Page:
Is There a BMW X7 M Coming?

The new X7 pushes BMW into the full-size luxury SUV Octagon. An X7 M would print money and fight for the title.

BMW first broached the idea of an SUV corresponding to its 7-Series sedan in 2001, not long after the watershed X5 alerted product planners to easy gold in them thar hills. Fourteen years of vacillation followed, but the BMW X7 is now chiseled into the manufacturing calendar for 2017 as a 2018 model. The most reliable bits of speculation predict it’ll have three rows of seating, brim with oodles of tech, employ liberal use of lightweight materials, and offer a range of engines, from a turbocharged inline-six up to the 6.0-liter V12 in the 760iL. Tenuous predictions include a plug-in hybrid version, another with the 3.0-liter triple-turbo diesel, and prices starting around $60,000 in the U.S. (For reference, the X5 starts at $54,700, the competitor Mercedes-Benz GL starts at $64,550).

The BMW X7 will ride on the Cluster Architecture found in the new 7-Series flagship, differentiating it from the coming Rolls-Royce SUV, which will have a bespoke aluminum spaceframe. Globally, X models comprise 25 percent of BMW sales; the company expects 40 percent of its U.S. volume this year will come from X. So the brass in Munich is taking its entry seriously, investing a billion dollars into the Spartanburg, South Carolina, plant that that produces the X3, X4, X5, and X6, and will field assembly of the X7.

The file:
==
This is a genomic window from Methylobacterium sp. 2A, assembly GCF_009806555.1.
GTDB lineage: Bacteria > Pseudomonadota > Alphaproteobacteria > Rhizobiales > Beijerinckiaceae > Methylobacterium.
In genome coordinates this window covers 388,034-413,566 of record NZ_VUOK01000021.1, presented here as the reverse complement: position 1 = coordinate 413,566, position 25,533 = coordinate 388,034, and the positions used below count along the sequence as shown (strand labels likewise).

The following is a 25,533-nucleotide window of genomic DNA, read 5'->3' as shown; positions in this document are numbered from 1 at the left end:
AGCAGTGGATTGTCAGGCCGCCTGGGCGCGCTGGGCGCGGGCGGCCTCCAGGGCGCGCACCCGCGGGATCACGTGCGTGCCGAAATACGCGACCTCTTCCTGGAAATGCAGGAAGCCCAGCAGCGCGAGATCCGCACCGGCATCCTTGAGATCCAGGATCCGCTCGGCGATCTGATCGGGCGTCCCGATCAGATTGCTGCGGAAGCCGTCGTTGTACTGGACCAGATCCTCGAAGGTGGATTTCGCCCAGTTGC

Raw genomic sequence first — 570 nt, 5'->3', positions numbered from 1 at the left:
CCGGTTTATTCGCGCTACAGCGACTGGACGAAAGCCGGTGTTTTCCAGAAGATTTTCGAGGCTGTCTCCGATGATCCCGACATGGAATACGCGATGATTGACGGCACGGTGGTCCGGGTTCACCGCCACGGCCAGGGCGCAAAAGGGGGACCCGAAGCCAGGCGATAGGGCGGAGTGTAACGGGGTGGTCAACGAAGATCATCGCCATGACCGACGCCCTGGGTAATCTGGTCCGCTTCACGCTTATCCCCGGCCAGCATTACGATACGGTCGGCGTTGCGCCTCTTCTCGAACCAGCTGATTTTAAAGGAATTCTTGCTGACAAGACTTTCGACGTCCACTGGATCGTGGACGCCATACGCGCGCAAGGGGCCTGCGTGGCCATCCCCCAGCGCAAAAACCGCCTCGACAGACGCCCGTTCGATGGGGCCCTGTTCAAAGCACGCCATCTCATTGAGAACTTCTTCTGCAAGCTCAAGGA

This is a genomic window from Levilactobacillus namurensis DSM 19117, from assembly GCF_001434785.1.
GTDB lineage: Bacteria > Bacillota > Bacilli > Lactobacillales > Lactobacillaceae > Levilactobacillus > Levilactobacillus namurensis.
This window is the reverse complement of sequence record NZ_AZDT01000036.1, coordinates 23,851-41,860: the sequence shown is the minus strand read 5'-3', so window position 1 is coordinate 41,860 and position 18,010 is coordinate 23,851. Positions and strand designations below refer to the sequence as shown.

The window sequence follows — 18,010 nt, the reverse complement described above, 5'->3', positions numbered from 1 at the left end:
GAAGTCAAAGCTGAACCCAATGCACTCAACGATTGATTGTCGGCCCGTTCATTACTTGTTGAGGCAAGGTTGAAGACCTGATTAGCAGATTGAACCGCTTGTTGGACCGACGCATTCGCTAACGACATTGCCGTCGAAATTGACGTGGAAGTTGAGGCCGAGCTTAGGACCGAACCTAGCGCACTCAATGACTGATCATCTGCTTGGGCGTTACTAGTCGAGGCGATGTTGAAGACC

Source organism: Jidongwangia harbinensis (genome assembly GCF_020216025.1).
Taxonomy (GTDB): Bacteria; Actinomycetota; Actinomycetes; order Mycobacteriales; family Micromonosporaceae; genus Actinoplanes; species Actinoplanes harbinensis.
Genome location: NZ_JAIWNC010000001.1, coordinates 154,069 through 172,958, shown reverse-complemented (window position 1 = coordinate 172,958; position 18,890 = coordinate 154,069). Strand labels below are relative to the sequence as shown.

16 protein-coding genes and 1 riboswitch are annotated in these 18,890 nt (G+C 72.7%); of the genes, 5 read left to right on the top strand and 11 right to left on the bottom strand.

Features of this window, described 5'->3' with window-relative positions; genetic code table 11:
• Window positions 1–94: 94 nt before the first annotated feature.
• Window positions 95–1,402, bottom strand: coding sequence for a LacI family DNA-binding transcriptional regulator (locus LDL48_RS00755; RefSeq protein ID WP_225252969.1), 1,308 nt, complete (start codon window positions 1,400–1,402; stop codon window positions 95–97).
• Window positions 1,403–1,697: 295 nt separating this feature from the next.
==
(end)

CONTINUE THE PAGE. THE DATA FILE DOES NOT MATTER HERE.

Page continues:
Company CEO Harald Krüger adds that he’s also “taking an in-depth look at the additional potential of this highly attractive segment.” That means further expansion of the M product range and the M Performance portfolio, which has us thinking: Does BMW intends to exploit the “additional potential” by turning the X7 into an X7 M?

In the U.S., only the X1, X3, recently introduced X4, Z4, and 7-Series do not have M counterparts. (The latter, however, does have the Alpina B7 to serve as a proxy.) We wouldn’t be surprised if any of those other models get legitimate M versions, while M Performance trims for those small crossovers is low-hanging fruit. An M7, however, would make singular sense; the upper reaches of the SUV segment have become central banks for manufacturers, printing money in quantities large more easily weighed than counted.

Look no further than Mercedes, and its bruising AMG GL63, which starts at over $120k. That means there’s profitable precedent. And if BMW is considering a new 8-Series based on its appraisal of S-Class Coupe profit margins, using an X7 M to break into a segment where there’s even more money looks like another run of easy gold.